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London's Burning - Museum of London (preview)

Preview by Lizzie Guilfoyle

AN EXHIBITION that follows Londoners’ experiences of the Great Fire, London’s Burning, runs until December 31, 2009 at the Museum of London.

In the early hours of Sunday, September 2, 1666, the Lord Mayor of London, Thomas Bludworth, was raised from his bed to inspect a fire in the City. Distinctly unimpressed, he declared “a woman could piss it out” before returning to his slumber. Five days later only a fifth of the City of London remained standing, as the fire which elicited Bludworth’s disdain took hold of the city and very nearly destroyed it.

London’s Burning – the Great Fire of London 1666 tells the story of the most famous disaster in London’s history through the voices of those who lived through it.

Focusing on eye-witness accounts, London’s Burning reveals the personal side of the tragedy: Samuel Pepys rescuing his bags of gold at 4am in his nightshirt; Elizabeth Peacock and her three children being left with “not so much as a stool to sit upon”, and the boys of Westminster School who helped fight the fire.

The exhibition also explores why a fire, which claimed less than ten lives, scarred London as surely as the Great Plague which claimed 100,000 only the year before.

A dramatic video installation will not only transport visitors back to the streets of 17th Century London and let them experience how a bustling city, full of merchants, traders and craft workers, collapsed into ruins, but also let them hear from Londoners left to pick through the debris of their lives. The gallery contains interactive displays and questions, allowing children to engage with the story and think about how the fire changed the lives of Londoners and the city they lived in.

A wide range of contemporary objects bear testimony to the strength of the fire and the desperate and futile efforts made to quell the blaze. A 17th century oven matching the likely culprit for the fire’s origin in Pudding Lane is on display, next to the hopelessly ineffectual fire fighting equipment of the day.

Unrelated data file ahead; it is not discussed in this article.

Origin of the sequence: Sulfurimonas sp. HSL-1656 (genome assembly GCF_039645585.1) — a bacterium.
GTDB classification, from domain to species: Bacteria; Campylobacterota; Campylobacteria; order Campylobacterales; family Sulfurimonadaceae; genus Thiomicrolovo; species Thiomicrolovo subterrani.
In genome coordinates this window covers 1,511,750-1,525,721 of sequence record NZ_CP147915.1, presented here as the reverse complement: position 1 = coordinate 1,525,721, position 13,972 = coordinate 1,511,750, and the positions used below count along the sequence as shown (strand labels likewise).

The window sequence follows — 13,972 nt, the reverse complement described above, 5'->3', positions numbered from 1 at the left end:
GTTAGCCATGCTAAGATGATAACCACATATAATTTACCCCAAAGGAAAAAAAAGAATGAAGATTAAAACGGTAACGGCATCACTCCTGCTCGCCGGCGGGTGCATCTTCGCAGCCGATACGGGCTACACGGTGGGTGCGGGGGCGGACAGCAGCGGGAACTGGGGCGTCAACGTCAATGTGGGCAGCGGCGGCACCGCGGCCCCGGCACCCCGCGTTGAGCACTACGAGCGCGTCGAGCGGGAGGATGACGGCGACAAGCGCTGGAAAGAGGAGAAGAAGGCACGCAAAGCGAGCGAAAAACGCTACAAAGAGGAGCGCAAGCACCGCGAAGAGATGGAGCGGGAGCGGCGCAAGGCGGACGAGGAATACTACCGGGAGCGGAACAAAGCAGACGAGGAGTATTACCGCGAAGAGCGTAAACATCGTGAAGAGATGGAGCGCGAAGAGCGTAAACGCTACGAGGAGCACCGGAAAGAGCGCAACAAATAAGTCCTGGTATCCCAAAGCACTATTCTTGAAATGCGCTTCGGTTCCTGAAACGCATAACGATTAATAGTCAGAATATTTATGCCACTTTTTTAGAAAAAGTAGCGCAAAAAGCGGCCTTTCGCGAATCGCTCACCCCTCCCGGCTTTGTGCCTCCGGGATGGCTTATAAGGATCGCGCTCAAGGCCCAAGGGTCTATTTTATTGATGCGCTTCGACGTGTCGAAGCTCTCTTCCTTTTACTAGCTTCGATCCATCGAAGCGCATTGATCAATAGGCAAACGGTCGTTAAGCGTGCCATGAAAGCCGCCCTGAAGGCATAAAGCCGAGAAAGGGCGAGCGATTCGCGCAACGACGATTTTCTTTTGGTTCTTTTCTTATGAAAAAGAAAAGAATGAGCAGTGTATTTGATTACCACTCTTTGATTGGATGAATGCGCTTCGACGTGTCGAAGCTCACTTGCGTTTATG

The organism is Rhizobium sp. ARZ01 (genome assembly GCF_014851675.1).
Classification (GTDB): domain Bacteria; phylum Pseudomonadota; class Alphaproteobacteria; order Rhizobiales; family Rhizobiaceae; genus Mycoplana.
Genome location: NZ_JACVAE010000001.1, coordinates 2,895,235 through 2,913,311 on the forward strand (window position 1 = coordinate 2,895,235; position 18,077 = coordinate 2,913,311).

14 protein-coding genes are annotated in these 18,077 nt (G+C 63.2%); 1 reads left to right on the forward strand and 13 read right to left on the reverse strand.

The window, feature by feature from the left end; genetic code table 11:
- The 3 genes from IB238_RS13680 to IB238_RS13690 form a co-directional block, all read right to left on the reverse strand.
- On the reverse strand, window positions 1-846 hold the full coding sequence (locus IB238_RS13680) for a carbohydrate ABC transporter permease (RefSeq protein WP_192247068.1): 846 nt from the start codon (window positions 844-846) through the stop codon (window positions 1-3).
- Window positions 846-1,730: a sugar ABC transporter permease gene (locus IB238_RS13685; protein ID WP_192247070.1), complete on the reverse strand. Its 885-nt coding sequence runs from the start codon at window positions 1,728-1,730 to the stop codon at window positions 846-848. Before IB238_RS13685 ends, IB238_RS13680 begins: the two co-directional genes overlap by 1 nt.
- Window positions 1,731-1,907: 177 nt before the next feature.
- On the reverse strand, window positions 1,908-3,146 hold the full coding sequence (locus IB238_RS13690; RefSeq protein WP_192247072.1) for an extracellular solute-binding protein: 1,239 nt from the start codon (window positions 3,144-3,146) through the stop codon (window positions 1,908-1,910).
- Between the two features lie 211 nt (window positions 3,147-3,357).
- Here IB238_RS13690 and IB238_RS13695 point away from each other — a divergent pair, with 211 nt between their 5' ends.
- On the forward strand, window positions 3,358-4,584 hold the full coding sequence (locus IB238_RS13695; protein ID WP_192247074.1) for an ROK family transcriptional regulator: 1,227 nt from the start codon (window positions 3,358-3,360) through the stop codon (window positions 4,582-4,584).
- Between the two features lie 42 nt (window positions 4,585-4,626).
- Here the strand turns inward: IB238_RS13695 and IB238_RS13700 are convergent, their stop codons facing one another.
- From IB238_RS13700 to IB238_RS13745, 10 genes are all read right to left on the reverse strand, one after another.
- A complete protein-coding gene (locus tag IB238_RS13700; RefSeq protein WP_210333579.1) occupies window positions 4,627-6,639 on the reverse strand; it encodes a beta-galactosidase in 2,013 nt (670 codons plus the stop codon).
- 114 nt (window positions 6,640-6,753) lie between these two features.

The panic which enveloped the city’s residents can be read in these paltry squirters and hooks, which would have been utterly useless against a furnace which reached some 1000°C. Archaeological finds from a building which stood two doors down from the origin of the fire on Pudding Lane give a physical record of an episode which literally scorched itself into the fabric of the city.

London’s Burning also tells of a city’s remarkable survival, how London responded to the fire and rebuilt itself. The blame, recriminations, scapegoating and summary justices are all here. As are the plans for new beginnings, designed by Christopher Wren and others, cast aside by financial imperatives. But these sit side by side with moving artistic responses to the Great Fire, and the legislative procedures that were its legacy.

Meriel Jeater, exhibition curator, says: “The exhibition highlights the personal tragedies within the disaster that affected not just London, but the whole country – the woman who, while rescuing an apron full of chickens from the flames, was attacked by a mob who thought she was an arsonist carrying fire balls, or Robert Hubert, the disturbed scapegoat for the fire, who was hung before the official enquiry declared him innocent.

These stories, and many more, show how people dealt with the fire in some of the most dreadful and the most heroic ways.”

Venue: Museum of London, 150 London Wall, EC2Y 5HN.

Telephone: 0870 444 3852.

Times: Monday to Saturday, 10am to 5.50pm; Sunday, 12pm to 5.50pm; last admission 5.30pm.

Admission: free.